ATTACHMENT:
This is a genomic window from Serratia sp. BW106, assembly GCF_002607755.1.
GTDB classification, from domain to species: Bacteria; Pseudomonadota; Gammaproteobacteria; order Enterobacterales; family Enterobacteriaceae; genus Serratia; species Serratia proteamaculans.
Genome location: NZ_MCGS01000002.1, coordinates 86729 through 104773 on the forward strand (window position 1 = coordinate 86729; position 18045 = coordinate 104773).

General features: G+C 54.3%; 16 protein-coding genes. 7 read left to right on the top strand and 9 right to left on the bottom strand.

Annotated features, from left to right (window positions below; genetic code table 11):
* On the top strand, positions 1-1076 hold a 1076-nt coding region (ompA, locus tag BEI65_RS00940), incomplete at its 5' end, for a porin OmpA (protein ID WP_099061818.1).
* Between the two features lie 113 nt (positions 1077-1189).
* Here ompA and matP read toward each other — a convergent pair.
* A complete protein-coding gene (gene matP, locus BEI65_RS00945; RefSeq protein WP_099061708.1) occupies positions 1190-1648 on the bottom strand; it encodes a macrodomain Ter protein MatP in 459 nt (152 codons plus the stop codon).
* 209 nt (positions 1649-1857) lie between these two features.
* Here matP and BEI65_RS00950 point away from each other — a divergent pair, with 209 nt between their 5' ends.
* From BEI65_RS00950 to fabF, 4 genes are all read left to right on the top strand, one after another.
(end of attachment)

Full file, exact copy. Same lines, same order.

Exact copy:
This is a genomic window from Serratia sp. BW106, assembly GCF_002607755.1.
GTDB classification, from domain to species: Bacteria; Pseudomonadota; Gammaproteobacteria; order Enterobacterales; family Enterobacteriaceae; genus Serratia; species Serratia proteamaculans.
Genome location: NZ_MCGS01000002.1, coordinates 86729 through 104773 on the forward strand (window position 1 = coordinate 86729; position 18045 = coordinate 104773).

General features: G+C 54.3%; 16 protein-coding genes. 7 read left to right on the top strand and 9 right to left on the bottom strand.

Annotated features, from left to right (window positions below; genetic code table 11):
* On the top strand, positions 1-1076 hold a 1076-nt coding region (ompA, locus tag BEI65_RS00940), incomplete at its 5' end, for a porin OmpA (protein ID WP_099061818.1).
* Between the two features lie 113 nt (positions 1077-1189).
* Here ompA and matP read toward each other — a convergent pair.
* A complete protein-coding gene (gene matP, locus BEI65_RS00945; RefSeq protein WP_099061708.1) occupies positions 1190-1648 on the bottom strand; it encodes a macrodomain Ter protein MatP in 459 nt (152 codons plus the stop codon).
* 209 nt (positions 1649-1857) lie between these two features.
* Here matP and BEI65_RS00950 point away from each other — a divergent pair, with 209 nt between their 5' ends.
* From BEI65_RS00950 to fabF, 4 genes are all read left to right on the top strand, one after another.